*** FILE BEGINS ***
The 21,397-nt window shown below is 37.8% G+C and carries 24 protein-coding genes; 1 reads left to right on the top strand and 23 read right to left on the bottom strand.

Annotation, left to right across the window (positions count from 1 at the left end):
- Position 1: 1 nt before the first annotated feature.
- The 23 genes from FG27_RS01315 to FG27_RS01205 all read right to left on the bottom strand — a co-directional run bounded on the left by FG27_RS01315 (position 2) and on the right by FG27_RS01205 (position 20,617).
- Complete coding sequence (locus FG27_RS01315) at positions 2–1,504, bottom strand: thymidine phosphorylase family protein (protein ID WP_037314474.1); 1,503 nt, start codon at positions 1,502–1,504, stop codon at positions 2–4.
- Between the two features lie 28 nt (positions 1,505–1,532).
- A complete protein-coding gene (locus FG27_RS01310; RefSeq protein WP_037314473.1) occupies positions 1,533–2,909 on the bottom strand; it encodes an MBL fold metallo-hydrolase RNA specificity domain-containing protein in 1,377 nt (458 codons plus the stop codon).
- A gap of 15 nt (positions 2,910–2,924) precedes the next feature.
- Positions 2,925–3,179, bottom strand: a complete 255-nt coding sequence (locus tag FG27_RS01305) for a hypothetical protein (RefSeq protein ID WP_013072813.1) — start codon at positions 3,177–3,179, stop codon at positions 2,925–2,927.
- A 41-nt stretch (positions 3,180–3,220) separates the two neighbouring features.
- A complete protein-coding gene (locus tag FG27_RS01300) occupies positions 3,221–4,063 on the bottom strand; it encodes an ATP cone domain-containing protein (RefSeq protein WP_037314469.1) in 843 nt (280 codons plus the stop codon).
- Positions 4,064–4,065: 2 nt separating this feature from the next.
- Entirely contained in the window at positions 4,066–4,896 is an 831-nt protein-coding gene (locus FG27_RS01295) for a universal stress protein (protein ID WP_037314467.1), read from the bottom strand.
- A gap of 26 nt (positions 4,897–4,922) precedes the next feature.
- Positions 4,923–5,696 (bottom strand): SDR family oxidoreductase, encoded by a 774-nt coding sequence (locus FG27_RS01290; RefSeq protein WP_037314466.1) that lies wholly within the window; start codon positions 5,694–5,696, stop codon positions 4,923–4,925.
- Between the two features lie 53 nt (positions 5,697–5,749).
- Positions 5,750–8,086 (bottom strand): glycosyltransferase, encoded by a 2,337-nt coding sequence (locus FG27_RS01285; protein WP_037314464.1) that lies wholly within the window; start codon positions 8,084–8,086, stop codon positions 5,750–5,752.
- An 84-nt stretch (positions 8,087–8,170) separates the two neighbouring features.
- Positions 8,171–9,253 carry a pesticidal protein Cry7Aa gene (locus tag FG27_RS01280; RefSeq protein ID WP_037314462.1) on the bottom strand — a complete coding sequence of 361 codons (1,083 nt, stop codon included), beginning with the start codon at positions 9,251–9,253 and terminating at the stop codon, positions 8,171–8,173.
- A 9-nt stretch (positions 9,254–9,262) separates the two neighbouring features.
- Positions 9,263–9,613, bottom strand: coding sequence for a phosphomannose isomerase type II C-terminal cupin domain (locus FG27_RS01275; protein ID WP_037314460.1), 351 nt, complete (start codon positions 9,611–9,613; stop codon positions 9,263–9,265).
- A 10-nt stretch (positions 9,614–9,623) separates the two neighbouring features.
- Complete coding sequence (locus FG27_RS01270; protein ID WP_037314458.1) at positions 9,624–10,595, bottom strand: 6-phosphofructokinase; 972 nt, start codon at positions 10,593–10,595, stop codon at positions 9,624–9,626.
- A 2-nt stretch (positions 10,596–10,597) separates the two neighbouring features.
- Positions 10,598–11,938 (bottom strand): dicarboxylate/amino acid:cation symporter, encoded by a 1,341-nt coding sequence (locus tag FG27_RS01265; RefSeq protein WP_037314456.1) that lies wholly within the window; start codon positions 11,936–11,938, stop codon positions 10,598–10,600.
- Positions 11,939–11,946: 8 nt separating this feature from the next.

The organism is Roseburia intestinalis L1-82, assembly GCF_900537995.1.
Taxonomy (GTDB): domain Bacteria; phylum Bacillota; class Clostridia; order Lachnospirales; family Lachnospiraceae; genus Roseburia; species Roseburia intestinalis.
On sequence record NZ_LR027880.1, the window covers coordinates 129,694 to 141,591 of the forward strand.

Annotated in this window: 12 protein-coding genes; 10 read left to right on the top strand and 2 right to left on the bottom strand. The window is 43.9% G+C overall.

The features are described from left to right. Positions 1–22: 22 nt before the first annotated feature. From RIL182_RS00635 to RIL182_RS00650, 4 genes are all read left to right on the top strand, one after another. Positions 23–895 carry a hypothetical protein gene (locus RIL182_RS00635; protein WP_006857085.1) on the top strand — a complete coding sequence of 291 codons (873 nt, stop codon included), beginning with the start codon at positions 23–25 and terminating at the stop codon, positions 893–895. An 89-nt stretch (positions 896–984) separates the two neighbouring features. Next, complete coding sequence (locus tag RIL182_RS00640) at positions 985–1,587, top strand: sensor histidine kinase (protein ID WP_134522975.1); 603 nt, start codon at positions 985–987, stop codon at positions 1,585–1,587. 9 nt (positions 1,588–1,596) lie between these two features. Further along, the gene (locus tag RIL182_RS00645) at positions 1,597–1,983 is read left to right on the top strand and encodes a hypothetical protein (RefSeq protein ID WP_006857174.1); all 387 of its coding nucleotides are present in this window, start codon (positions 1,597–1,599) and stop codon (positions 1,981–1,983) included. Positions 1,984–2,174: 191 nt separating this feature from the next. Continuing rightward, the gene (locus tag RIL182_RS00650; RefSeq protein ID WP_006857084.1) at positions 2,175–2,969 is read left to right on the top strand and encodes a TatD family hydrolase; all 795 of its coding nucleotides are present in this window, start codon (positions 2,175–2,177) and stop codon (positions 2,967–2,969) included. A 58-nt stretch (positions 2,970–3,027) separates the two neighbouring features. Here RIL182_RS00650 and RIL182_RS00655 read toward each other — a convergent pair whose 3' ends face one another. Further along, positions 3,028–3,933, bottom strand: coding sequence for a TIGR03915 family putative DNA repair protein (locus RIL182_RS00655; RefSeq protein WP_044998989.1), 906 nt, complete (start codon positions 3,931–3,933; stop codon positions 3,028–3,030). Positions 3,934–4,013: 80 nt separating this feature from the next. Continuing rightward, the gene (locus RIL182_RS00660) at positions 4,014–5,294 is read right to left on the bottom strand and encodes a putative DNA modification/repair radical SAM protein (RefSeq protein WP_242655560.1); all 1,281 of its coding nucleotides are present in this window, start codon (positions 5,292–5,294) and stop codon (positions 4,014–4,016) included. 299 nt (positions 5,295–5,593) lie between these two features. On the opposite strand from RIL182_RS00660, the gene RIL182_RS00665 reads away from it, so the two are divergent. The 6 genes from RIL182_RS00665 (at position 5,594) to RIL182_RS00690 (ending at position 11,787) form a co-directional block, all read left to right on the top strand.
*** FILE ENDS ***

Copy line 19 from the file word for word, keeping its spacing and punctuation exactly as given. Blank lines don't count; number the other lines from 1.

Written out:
- Positions 8,171–9,253 carry a pesticidal protein Cry7Aa gene (locus tag FG27_RS01280; RefSeq protein ID WP_037314462.1) on the bottom strand — a complete coding sequence of 361 codons (1,083 nt, stop codon included), beginning with the start codon at positions 9,251–9,253 and terminating at the stop codon, positions 8,171–8,173.